Review: 'Guess Who' just funny enough
Bernie Mac, Ashton Kutcher make engaging team
By Paul Clinton
(CNN) -- At its core, "Guess Who" is just another story milking all the comedic possibilities regarding a girl introducing her future husband to her family.
Despite the fact that the husband-to-be is -- in his own words -- "pigment challenged," no real new ground is broken here: No one reinvents the wheel.
It's just "Meet the Parents" crossed with an inside-out "Guess Who's Coming to Dinner" (the latter the ostensible basis for "Guess Who") -- except both of those films are much, much better.
"Guess Who," which stars Bernie Mac and Ashton Kutcher, has just barely enough chuckles to keep it on track.
Mac plays Percy Jones, a successful bank loan officer with two beautiful adult daughters. He's about to celebrate his 25th wedding anniversary with his loving wife Marilyn, played by Judith Scott.
His oldest daughter, Theresa, played by Zoe Saldana ("Terminal" and "Pirates of the Caribbean"), decides to take this special occasion as an opportunity to introduce her new fiancé to her family. Her father, who is hopefully envisioning a cross between Denzel Washington and Tiger Woods, is instead confronted with the radically different Simon Green, played by Kutcher.
This tall, skinny, decidedly Caucasian guy is not Percy's idea of an ideal boyfriend -- let alone husband -- for his darling little girl.
There are two elements that make this comedy work, if at a fairly low level.
First, the humor is derived just as much from the characters as it is from the situation. The racial stereotypes and the clichés are all front and center, but they're usually treated cleverly by screenwriters David Ronn, Jay Scherick and Peter Tolan.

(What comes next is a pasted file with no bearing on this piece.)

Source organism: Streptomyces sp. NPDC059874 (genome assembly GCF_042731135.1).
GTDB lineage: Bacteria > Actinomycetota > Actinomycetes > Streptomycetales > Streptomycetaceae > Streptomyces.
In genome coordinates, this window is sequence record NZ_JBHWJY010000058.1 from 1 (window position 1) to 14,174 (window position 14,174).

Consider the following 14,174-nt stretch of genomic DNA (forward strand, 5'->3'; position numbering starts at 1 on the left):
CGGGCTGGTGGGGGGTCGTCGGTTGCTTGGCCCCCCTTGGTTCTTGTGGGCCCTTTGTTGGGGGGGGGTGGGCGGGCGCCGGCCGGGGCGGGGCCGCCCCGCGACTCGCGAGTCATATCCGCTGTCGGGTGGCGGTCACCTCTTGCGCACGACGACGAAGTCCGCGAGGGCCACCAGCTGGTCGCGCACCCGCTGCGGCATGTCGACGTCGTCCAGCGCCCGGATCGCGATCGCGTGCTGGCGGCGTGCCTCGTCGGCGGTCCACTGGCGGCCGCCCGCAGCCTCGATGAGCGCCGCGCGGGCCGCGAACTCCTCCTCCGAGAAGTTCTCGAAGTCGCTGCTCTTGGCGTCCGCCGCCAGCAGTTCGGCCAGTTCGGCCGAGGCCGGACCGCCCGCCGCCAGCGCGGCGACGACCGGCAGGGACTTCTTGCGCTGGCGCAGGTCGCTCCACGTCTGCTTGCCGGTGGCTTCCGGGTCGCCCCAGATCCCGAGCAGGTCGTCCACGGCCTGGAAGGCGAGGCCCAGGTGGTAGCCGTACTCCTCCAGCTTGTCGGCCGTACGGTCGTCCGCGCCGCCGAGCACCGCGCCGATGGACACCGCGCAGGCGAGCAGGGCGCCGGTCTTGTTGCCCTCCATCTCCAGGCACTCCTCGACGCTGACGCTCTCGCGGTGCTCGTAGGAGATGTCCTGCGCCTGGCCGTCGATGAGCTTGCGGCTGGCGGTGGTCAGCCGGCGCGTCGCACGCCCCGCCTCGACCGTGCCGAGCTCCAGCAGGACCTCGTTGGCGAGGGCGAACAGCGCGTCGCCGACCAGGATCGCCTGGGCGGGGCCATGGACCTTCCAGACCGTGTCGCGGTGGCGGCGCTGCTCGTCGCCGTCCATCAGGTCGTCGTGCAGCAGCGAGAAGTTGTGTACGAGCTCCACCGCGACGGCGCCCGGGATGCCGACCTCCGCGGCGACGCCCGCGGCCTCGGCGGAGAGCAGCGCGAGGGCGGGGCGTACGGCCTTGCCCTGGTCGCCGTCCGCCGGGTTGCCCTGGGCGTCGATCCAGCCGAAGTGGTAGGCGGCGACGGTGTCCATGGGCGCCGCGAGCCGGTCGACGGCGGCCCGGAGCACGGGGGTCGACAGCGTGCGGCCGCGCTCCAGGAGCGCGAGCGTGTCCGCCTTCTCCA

The second -- and more valuable -- element is the chemistry created between Mac and Kutcher.
Kutcher is the boyfriend taken home to meet the parents by Zoe Saldana.
The two men have totally different styles, but under the guidance of director Kevin Rodney Sullivan ("Barbershop" and "How Stella Got Her Groove Back"), they somehow lift what could have been a downright awful film into something mindlessly amusing -- and even warm.
Neither Kutcher nor Mac is a brilliant actor, though Mac has major-league comedic talent. There's no scent of Oscar in the air with this film. But both men have appealing personas -- Mac the erupting volcano, Kutcher the shambling doofus -- and are adept at displaying them to their maximum effect. That ability works to "Guess Who's" benefit.
Who knows? In the future, Kutcher may have the chops to develop a range far beyond what he has displayed to date. Stranger things have happened, and this guy has been very savvy regarding his career moves (not to mention his personal life).
But I digress. Everyone can understand a father who feels that no man could ever be good enough for his daughter, and many of us have had the experience of trying to impress the family of the person we love. That's why this storyline has worked so well in so many films in the past -- and it will, again and again, in the future.
Which leaves "Guess Who" as a somewhat fun, if rather uneven, ride with a few clever scenes and enough comedic juice to keep Kutcher and Mac fans focused until the credits roll.